On the Stump
The City Council is set to pass a far-reaching paid sick day bill this afternoon, marking the first major legislative salvo of the new, left-leaning council.
Led by Speaker Melissa Mark-Viverito, the council is expected to vote to expand mandatory paid sick time coverage to nearly every business that employs five or more people, despite objections from business leaders, who argue the move will limit hiring. Under the current law, most businesses with 15 or more employees are required to provide paid sick days, though many categories remain exempt.
Hammering home several of the campaign themes that rocketed him to City Hall, Mayor Bill de Blasio and a host of elected officials celebrated Martin Luther King Jr. Day at the Brooklyn Academy of Music this morning.
Veni Vidi Veto
Council Speaker Christine Quinn scored the endorsement of 32BJ SEIU this afternoon, boosting her mayoral campaign with its biggest union nod to date.
The support, which was announced a little after 2 p.m. at a press conference at the union’s headquarters, will lend Ms. Quinn’s campaign a powerful and heavily-Latino union that represents tens of thousands of building services workers across the city.
Council Speaker Christine Quinn may have negotiated a more business-friendly paid sick day bill than advocates wanted, but Mayor Michael Bloomberg is not satisfied. Indeed, in a statement released earlier this morning, Mr. Bloomberg castigated the legislation’s latest iteration as “short-sighted economic policy” and declared his intention to veto it.
Politicos across the city are abuzz with excitement over The New York Times‘ front-page profile of Council Speaker Christine Quinn’s “surprisingly volatile” temperament, but one of her top rivals in the mayoral race, Public Advocate Bill de Blasio, isn’t piling on. Indeed, when asked about the article today, Mr. de Blasio simply urged Ms. Quinn to put her forceful personality behind paid sick day legislation in the City Council.
“I dont worry so much about the fact that she raises her voice and gets angry at people,” Mr. de Blasio said at a City Hall press conference on the paid sick day bill. “I worry that she doesn’t speak up for average New Yorkers. I think it’s one thing to say in a private conversation, she gets angry and upset with people, but I’d like to see her speak up when it matters on issues like this and we haven’t seen that. Repeatedly, we’ve seen her look the other way on issues like paid sick days and living wage. That’s what the public will ultimately judge, the substance, whether someone is on their side or not.”
Time Is Money
Bill Thompson is ramping up pressure on his mayoral rival, Council Speaker Christine Quinn, on her refusal to allow a vote on paid sick leave legislation. Just a few weeks ago, Mr. Thompson was more muted on the topic, but he’ll be on the steps of City Hall later today to directly push Ms. Quinn to allow a vote.
“It is long past time for paid sick leave to become the law in New York,” Mr. Thompson wrote in a letter to Ms. Quinn earlier this morning. “We should no longer force parents to choose between holding their jobs and caring for loved ones, especially young children. While paid sick leave would enable fathers to lean in by pitching in during family illness, it will especially be a godsend to single mothers.”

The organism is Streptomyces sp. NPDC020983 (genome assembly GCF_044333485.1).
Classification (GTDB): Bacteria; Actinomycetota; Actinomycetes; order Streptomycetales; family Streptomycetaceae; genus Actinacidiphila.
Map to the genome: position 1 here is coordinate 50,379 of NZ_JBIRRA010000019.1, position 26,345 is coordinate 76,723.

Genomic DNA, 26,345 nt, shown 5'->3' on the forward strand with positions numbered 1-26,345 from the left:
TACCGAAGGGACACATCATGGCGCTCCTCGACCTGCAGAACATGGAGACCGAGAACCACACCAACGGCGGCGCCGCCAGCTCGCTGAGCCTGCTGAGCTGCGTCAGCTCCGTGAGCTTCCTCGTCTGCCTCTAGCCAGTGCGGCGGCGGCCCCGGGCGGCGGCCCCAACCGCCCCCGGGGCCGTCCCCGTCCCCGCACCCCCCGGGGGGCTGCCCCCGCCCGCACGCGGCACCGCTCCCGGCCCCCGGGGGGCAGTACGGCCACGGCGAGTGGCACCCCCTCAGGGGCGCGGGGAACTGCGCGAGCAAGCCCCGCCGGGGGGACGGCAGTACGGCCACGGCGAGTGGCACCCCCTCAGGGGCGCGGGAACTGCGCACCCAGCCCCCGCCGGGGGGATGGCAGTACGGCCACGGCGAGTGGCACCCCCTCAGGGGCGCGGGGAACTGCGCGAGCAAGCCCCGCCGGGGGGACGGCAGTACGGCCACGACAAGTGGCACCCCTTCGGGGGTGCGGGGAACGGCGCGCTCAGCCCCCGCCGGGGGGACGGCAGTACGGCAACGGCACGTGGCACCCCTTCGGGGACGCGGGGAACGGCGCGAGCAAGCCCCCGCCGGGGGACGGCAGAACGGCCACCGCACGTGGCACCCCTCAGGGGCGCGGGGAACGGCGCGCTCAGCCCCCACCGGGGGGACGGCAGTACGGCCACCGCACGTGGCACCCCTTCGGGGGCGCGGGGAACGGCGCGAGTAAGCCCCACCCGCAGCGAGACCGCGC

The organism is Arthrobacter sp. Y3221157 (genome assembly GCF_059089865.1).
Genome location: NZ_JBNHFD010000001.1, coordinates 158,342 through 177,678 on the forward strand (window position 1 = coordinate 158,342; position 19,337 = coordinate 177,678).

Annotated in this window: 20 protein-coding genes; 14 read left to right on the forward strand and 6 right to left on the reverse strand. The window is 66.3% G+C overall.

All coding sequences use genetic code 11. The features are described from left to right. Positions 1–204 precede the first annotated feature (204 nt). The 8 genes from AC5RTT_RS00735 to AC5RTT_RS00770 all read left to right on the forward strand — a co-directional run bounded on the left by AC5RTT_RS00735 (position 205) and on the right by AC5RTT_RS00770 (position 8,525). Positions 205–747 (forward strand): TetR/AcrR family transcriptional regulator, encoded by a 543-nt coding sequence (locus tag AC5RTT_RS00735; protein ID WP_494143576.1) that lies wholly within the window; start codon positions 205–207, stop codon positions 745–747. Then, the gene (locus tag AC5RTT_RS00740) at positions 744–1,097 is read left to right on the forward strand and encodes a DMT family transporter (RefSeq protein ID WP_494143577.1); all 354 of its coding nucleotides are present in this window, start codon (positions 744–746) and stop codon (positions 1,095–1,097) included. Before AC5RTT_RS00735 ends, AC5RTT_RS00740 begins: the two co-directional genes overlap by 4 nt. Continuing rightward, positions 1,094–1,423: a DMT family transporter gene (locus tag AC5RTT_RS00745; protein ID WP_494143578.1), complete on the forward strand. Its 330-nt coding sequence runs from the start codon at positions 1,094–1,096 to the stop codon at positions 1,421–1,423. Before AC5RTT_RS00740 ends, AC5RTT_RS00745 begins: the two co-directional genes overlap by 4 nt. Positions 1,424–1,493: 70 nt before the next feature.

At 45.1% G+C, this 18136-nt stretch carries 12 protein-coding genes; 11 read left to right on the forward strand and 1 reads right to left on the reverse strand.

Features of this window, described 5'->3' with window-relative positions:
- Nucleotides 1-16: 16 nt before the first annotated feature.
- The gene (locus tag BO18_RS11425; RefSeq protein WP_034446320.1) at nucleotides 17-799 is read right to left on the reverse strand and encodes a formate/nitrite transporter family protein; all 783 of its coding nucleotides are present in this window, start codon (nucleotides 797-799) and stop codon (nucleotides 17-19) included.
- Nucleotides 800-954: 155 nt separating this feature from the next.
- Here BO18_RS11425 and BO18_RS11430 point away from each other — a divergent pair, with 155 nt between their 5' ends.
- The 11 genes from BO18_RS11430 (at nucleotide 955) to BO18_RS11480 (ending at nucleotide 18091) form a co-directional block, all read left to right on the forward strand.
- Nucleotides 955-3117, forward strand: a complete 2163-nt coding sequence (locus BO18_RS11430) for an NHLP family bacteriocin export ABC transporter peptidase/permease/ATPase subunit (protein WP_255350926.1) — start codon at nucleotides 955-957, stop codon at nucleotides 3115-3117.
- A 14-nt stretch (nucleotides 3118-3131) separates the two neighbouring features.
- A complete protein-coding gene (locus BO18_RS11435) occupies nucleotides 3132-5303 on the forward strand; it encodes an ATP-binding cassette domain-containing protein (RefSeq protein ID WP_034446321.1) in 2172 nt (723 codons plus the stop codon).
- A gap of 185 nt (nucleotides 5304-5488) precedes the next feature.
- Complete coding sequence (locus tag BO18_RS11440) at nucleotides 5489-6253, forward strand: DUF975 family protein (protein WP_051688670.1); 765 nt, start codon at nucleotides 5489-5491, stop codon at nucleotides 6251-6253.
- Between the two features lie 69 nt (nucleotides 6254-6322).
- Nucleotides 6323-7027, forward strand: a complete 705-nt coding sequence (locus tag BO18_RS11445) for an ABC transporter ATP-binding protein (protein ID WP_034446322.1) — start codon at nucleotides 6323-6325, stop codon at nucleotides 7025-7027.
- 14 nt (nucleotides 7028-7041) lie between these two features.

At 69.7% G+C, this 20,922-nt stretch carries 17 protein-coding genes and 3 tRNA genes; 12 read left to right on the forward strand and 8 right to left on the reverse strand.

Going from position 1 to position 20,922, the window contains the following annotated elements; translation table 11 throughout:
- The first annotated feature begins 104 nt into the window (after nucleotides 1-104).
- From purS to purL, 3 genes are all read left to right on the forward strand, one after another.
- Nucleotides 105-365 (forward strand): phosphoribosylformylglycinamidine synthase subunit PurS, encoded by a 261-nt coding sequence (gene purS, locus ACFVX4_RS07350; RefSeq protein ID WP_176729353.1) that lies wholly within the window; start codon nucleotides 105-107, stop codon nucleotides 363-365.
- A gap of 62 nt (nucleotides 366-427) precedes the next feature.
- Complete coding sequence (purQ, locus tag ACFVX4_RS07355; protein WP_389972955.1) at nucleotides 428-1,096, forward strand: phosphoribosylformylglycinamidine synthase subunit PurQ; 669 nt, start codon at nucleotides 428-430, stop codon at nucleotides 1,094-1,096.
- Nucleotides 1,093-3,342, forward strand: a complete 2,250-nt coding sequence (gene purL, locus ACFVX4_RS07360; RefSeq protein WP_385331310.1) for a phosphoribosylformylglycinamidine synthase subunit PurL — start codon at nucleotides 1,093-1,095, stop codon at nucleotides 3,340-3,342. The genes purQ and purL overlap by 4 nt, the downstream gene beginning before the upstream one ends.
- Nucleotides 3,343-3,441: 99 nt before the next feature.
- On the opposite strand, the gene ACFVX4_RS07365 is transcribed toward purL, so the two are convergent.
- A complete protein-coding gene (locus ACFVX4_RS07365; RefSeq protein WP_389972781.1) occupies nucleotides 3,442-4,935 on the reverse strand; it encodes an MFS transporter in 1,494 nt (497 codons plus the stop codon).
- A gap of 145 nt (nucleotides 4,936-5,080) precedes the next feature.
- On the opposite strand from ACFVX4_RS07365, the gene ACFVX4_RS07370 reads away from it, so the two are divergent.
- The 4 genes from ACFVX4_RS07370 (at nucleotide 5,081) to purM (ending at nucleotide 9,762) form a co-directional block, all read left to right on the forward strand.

Public Advocate Bill de Blasio really wants you to know that one of his rivals in the mayor’s race, Council Speaker Christine Quinn, has bottled up legislation that would require paid sick days for workers in New York City. And Mr. de Blasio, who has been holding press conferences and stumping in churches on the issue for the last few months, has a new tool for the mission: a clock.
In the heart of Council Speaker Christine Quinn’s Chelsea base, the boisterous Democratic club named for late gay rights activist Jim Owles met last night for their first meeting of the year where they reiterated their current mission: ensuring Ms. Quinn, who could become the first lesbian to lead New York City, never, ever, ever leads New York City.
“The harshest dictatorship I’ve ever seen has been under Christine Quinn,” said Allen Roskoff, a notorious antagonist of Ms. Quinn’s and president of the Jim Owles Liberal Democratic Club.
Public Advocate Bill de Blasio isn’t ready to forget about the paid sick day legislation just yet.
“Wednesday, December 19th marks 1,000 days since New York’s Paid Sick Leave Bill was introduced into the City Council,” his government website declared today. “This landmark is no celebration.” However, to press their point beyond mere words, Mr. de Blasio’s office rolled out a creative new strategy: a series of “E-Cards” for New Yorkers to send to the Council, reminding them of how long the bill has been stalled. Needless to say, the cards in question are heavy in the use of pop culture references.
Lena Dunham, the star of HBO’s hipster coming-of-age comedy Girls, has already dabbled in film, magazine writing and literature, but she seems to increasingly be adding local political activism to her resume. Last night, Ms. Dunham took to Twitter to express her support for the Paid Sick Days bill, which many politicos believe has been unfairly stalled by Council Speaker Christine Quinn.
“I’m always sick or convinced I’m sick. A flu shouldn’t cost you your job. That’s why I support #paidsickdays U Can 2,” Ms. Dunham wrote before including a link to an online petition asking Ms. Quinn to allow the bill to come to a vote on the floor of the City Council.